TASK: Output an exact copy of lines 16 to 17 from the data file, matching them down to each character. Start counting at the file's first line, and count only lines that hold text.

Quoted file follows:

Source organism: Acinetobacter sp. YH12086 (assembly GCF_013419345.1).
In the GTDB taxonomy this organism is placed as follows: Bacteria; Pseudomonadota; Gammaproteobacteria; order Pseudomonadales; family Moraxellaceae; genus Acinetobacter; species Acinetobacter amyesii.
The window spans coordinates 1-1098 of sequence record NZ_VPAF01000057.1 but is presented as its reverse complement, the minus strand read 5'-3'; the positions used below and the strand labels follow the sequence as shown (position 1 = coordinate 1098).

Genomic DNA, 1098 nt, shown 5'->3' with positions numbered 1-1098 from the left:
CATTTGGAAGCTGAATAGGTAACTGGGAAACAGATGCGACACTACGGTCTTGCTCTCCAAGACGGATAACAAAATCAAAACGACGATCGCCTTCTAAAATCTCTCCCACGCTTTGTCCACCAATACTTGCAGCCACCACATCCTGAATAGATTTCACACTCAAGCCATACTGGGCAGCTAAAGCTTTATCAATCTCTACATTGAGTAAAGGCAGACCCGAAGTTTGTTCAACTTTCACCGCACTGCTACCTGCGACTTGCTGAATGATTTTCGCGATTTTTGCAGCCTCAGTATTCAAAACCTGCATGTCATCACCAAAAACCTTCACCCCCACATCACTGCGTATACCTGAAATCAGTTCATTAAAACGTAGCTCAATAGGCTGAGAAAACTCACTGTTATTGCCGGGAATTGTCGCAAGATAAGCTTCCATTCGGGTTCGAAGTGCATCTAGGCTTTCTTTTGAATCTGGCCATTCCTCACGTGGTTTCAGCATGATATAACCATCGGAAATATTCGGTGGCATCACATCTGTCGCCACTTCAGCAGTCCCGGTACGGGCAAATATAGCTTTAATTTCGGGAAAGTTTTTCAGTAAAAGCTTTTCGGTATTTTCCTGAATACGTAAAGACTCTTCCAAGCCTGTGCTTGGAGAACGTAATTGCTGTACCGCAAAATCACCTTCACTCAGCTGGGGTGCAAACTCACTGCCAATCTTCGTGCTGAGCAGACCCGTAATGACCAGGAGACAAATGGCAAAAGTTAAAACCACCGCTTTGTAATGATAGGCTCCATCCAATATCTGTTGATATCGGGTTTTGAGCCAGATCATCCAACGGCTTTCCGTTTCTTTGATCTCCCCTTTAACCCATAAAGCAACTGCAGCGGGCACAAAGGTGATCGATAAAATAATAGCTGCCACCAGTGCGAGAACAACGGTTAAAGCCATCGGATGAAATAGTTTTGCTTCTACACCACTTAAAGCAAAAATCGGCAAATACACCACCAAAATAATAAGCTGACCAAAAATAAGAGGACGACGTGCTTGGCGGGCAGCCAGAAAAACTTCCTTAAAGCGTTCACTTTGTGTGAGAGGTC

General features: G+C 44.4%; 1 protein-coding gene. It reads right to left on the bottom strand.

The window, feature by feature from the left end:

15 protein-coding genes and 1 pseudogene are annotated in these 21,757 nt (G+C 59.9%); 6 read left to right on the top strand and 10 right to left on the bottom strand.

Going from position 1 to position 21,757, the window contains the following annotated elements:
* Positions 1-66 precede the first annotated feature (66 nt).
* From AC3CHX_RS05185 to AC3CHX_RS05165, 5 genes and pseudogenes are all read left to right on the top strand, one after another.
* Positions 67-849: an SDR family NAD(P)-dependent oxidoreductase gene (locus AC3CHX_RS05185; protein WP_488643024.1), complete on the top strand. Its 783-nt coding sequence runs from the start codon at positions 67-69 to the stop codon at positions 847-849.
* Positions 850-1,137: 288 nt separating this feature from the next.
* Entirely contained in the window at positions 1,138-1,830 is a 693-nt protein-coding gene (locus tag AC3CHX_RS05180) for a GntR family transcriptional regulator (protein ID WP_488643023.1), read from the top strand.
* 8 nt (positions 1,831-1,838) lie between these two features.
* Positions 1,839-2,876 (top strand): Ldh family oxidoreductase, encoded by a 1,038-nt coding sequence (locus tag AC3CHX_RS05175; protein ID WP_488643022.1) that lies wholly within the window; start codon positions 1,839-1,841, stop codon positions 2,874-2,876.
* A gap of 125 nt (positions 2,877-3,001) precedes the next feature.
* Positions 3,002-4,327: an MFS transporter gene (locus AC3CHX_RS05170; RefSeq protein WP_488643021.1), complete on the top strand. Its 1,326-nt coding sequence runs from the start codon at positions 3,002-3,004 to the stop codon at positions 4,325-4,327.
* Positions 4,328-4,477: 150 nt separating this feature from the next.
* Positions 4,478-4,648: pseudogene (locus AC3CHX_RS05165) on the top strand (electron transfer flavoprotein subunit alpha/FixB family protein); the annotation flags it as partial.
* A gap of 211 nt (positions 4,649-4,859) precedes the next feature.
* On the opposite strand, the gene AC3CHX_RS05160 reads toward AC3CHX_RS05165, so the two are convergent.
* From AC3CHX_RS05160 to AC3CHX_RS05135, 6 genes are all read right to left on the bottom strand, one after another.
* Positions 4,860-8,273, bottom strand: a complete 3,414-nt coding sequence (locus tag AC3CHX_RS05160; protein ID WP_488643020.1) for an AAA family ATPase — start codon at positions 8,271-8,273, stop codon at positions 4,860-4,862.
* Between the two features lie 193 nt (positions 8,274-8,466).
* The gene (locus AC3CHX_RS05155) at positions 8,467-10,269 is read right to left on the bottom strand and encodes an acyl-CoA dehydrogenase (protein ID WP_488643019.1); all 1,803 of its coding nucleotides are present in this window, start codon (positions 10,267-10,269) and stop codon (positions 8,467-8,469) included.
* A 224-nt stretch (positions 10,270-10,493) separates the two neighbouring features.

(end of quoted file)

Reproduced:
* Positions 1,839-2,876 (top strand): Ldh family oxidoreductase, encoded by a 1,038-nt coding sequence (locus tag AC3CHX_RS05175; protein ID WP_488643022.1) that lies wholly within the window; start codon positions 1,839-1,841, stop codon positions 2,874-2,876.
* A gap of 125 nt (positions 2,877-3,001) precedes the next feature.